Adrenalectomy in the developing rat: Does it cause reduced or increased brain myelination?

Adrenalectomy in the developing rat: Does it cause reduced or increased brain myelination? We have previously demonstrated increased myelination in adult rats that were adrenalectomized (ADX) neonatally. However, Preston and McMorris (1984) recently reported reduced myelination at Day 21 or 22 in day 14 ADX animals. The present experiment attempted to replicate Preston and McMorris' study to determine whether early adrenalectomy might be producing a transient hypomyelination prior to the hypermyelination observed at later time points. We were unable to duplicate the exact protocol of Preston and McMorris (which involved weaning at Day 18 with administration of saline and glucose drinking solutions) because of 100% mortality of our ADX rats by Day 20. However, using our standard mineralocorticoid replacement therapy which allowed the animals to remain with their mothers, all of the ADX rats survived, and we were able to assess myelination in these animals by means of standard biochemical methods. All measures showed absolutely no reduction in myelination in ADX rats compared with sham‐operated controls. The discrepancy between the present results and those of Preston and McMorris are attributed, at least in part, to the early weaning procedure used by these investigators. http://www.deepdyve.com/assets/images/DeepDyve-Logo-lg.png Developmental Psychobiology Wiley

Adrenalectomy in the developing rat: Does it cause reduced or increased brain myelination?

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Publisher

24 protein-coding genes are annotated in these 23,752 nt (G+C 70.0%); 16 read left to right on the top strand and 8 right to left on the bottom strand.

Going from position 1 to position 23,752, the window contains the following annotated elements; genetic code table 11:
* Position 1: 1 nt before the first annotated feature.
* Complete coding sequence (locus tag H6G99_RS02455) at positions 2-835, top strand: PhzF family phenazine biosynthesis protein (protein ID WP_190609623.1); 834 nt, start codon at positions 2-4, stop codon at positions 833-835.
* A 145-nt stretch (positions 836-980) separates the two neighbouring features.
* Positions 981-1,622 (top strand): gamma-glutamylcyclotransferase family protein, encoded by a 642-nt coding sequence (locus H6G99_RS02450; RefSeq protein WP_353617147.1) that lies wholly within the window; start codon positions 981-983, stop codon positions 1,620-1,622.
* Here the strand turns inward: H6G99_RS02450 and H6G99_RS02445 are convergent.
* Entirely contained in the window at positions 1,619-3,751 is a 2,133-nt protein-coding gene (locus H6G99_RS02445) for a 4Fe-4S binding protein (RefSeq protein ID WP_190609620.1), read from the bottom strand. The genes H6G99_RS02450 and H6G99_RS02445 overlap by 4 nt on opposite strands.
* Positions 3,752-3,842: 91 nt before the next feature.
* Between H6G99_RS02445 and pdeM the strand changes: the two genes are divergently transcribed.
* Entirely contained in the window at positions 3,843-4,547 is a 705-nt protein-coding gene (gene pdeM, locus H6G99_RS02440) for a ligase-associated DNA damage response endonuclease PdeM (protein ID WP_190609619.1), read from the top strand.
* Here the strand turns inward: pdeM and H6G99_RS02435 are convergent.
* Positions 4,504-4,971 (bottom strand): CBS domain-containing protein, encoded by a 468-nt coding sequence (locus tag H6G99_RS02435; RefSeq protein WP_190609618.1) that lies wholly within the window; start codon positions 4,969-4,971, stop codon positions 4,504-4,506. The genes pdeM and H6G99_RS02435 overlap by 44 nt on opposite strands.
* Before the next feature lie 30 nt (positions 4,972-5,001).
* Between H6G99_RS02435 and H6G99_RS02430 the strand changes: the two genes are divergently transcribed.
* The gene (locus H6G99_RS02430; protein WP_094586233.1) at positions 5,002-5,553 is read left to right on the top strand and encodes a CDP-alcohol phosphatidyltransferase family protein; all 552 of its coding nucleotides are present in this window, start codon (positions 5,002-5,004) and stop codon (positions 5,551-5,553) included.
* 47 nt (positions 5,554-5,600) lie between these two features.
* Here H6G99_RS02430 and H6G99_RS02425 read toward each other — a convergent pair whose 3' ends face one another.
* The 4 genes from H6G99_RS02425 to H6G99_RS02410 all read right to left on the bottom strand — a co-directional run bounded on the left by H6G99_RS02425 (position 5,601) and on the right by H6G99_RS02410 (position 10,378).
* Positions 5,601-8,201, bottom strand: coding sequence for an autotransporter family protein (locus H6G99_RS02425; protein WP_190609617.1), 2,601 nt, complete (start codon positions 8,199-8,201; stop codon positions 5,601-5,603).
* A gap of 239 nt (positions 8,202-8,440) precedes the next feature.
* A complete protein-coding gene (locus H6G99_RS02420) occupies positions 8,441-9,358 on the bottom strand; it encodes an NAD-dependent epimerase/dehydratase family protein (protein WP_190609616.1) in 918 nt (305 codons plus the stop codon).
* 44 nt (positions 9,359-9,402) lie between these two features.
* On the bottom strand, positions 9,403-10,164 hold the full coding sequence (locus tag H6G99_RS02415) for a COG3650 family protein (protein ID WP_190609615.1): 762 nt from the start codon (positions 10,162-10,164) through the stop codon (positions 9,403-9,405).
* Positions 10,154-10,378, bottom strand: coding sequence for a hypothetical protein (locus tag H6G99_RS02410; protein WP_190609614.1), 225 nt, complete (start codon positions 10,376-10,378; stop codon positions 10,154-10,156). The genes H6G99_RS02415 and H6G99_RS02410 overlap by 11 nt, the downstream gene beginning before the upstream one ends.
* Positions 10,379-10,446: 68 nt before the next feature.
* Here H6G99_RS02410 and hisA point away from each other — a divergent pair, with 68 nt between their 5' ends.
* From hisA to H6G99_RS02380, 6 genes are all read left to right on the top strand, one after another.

Wiley
Copyright
Copyright © 1985 John Wiley & Sons, Inc.
ISSN
0012-1630
eISSN
1098-2302
D.O.I.
10.1002/dev.420180407
Publisher site
See Article on Publisher Site

Abstract

We have previously demonstrated increased myelination in adult rats that were adrenalectomized (ADX) neonatally. However, Preston and McMorris (1984) recently reported reduced myelination at Day 21 or 22 in day 14 ADX animals. The present experiment attempted to replicate Preston and McMorris' study to determine whether early adrenalectomy might be producing a transient hypomyelination prior to the hypermyelination observed at later time points. We were unable to duplicate the exact protocol of Preston and McMorris (which involved weaning at Day 18 with administration of saline and glucose drinking solutions) because of 100% mortality of our ADX rats by Day 20. However, using our standard mineralocorticoid replacement therapy which allowed the animals to remain with their mothers, all of the ADX rats survived, and we were able to assess myelination in these animals by means of standard biochemical methods. All measures showed absolutely no reduction in myelination in ADX rats compared with sham‐operated controls. The discrepancy between the present results and those of Preston and McMorris are attributed, at least in part, to the early weaning procedure used by these investigators.

Journal

Developmental PsychobiologyWiley

Published: Jul 1, 1985

References

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